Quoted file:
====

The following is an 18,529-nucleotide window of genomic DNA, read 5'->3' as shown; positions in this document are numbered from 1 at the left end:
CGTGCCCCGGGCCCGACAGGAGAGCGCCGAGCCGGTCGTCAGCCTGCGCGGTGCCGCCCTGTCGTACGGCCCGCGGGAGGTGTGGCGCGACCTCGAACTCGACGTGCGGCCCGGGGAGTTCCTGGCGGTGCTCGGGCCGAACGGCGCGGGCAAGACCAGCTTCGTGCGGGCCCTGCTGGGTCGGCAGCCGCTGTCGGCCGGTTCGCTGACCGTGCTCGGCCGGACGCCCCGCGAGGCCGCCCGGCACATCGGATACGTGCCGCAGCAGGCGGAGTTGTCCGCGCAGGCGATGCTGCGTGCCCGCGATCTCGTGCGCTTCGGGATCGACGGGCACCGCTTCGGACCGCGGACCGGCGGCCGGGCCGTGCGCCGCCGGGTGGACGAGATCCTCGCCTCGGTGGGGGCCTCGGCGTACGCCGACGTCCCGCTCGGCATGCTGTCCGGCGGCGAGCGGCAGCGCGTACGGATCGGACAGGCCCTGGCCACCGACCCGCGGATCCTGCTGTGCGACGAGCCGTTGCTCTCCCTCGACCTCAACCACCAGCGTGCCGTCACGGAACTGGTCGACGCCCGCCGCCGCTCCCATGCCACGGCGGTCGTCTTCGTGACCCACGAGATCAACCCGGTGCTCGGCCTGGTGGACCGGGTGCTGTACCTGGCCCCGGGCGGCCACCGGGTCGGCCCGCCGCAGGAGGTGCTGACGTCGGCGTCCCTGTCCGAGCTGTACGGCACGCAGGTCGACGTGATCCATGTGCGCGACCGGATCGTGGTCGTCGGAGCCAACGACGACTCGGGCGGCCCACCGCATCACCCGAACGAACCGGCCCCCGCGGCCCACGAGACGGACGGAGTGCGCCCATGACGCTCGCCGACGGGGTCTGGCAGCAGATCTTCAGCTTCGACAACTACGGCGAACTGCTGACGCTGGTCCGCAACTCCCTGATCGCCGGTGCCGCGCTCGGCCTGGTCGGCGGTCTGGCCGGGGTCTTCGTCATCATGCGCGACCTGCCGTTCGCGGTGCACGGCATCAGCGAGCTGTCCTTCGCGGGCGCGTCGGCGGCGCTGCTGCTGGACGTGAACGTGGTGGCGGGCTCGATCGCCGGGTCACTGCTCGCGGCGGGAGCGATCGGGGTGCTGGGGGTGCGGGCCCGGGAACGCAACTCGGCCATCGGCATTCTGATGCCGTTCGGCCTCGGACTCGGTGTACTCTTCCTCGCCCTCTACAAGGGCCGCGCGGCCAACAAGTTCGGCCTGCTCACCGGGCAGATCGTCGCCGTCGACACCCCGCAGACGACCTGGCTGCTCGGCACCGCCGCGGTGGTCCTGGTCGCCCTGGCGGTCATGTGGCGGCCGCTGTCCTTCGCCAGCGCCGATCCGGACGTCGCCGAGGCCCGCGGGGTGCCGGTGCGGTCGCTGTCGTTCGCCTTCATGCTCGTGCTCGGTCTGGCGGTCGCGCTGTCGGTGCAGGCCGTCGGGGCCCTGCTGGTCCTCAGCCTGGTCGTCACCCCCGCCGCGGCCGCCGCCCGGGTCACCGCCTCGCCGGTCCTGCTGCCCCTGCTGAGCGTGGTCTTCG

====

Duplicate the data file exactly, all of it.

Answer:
The following is an 18,529-nucleotide window of genomic DNA, read 5'->3' as shown; positions in this document are numbered from 1 at the left end:
CGTGCCCCGGGCCCGACAGGAGAGCGCCGAGCCGGTCGTCAGCCTGCGCGGTGCCGCCCTGTCGTACGGCCCGCGGGAGGTGTGGCGCGACCTCGAACTCGACGTGCGGCCCGGGGAGTTCCTGGCGGTGCTCGGGCCGAACGGCGCGGGCAAGACCAGCTTCGTGCGGGCCCTGCTGGGTCGGCAGCCGCTGTCGGCCGGTTCGCTGACCGTGCTCGGCCGGACGCCCCGCGAGGCCGCCCGGCACATCGGATACGTGCCGCAGCAGGCGGAGTTGTCCGCGCAGGCGATGCTGCGTGCCCGCGATCTCGTGCGCTTCGGGATCGACGGGCACCGCTTCGGACCGCGGACCGGCGGCCGGGCCGTGCGCCGCCGGGTGGACGAGATCCTCGCCTCGGTGGGGGCCTCGGCGTACGCCGACGTCCCGCTCGGCATGCTGTCCGGCGGCGAGCGGCAGCGCGTACGGATCGGACAGGCCCTGGCCACCGACCCGCGGATCCTGCTGTGCGACGAGCCGTTGCTCTCCCTCGACCTCAACCACCAGCGTGCCGTCACGGAACTGGTCGACGCCCGCCGCCGCTCCCATGCCACGGCGGTCGTCTTCGTGACCCACGAGATCAACCCGGTGCTCGGCCTGGTGGACCGGGTGCTGTACCTGGCCCCGGGCGGCCACCGGGTCGGCCCGCCGCAGGAGGTGCTGACGTCGGCGTCCCTGTCCGAGCTGTACGGCACGCAGGTCGACGTGATCCATGTGCGCGACCGGATCGTGGTCGTCGGAGCCAACGACGACTCGGGCGGCCCACCGCATCACCCGAACGAACCGGCCCCCGCGGCCCACGAGACGGACGGAGTGCGCCCATGACGCTCGCCGACGGGGTCTGGCAGCAGATCTTCAGCTTCGACAACTACGGCGAACTGCTGACGCTGGTCCGCAACTCCCTGATCGCCGGTGCCGCGCTCGGCCTGGTCGGCGGTCTGGCCGGGGTCTTCGTCATCATGCGCGACCTGCCGTTCGCGGTGCACGGCATCAGCGAGCTGTCCTTCGCGGGCGCGTCGGCGGCGCTGCTGCTGGACGTGAACGTGGTGGCGGGCTCGATCGCCGGGTCACTGCTCGCGGCGGGAGCGATCGGGGTGCTGGGGGTGCGGGCCCGGGAACGCAACTCGGCCATCGGCATTCTGATGCCGTTCGGCCTCGGACTCGGTGTACTCTTCCTCGCCCTCTACAAGGGCCGCGCGGCCAACAAGTTCGGCCTGCTCACCGGGCAGATCGTCGCCGTCGACACCCCGCAGACGACCTGGCTGCTCGGCACCGCCGCGGTGGTCCTGGTCGCCCTGGCGGTCATGTGGCGGCCGCTGTCCTTCGCCAGCGCCGATCCGGACGTCGCCGAGGCCCGCGGGGTGCCGGTGCGGTCGCTGTCGTTCGCCTTCATGCTCGTGCTCGGTCTGGCGGTCGCGCTGTCGGTGCAGGCCGTCGGGGCCCTGCTGGTCCTCAGCCTGGTCGTCACCCCCGCCGCGGCCGCCGCCCGGGTCACCGCCTCGCCGGTCCTGCTGCCCCTGCTGAGCGTGGTCTTCG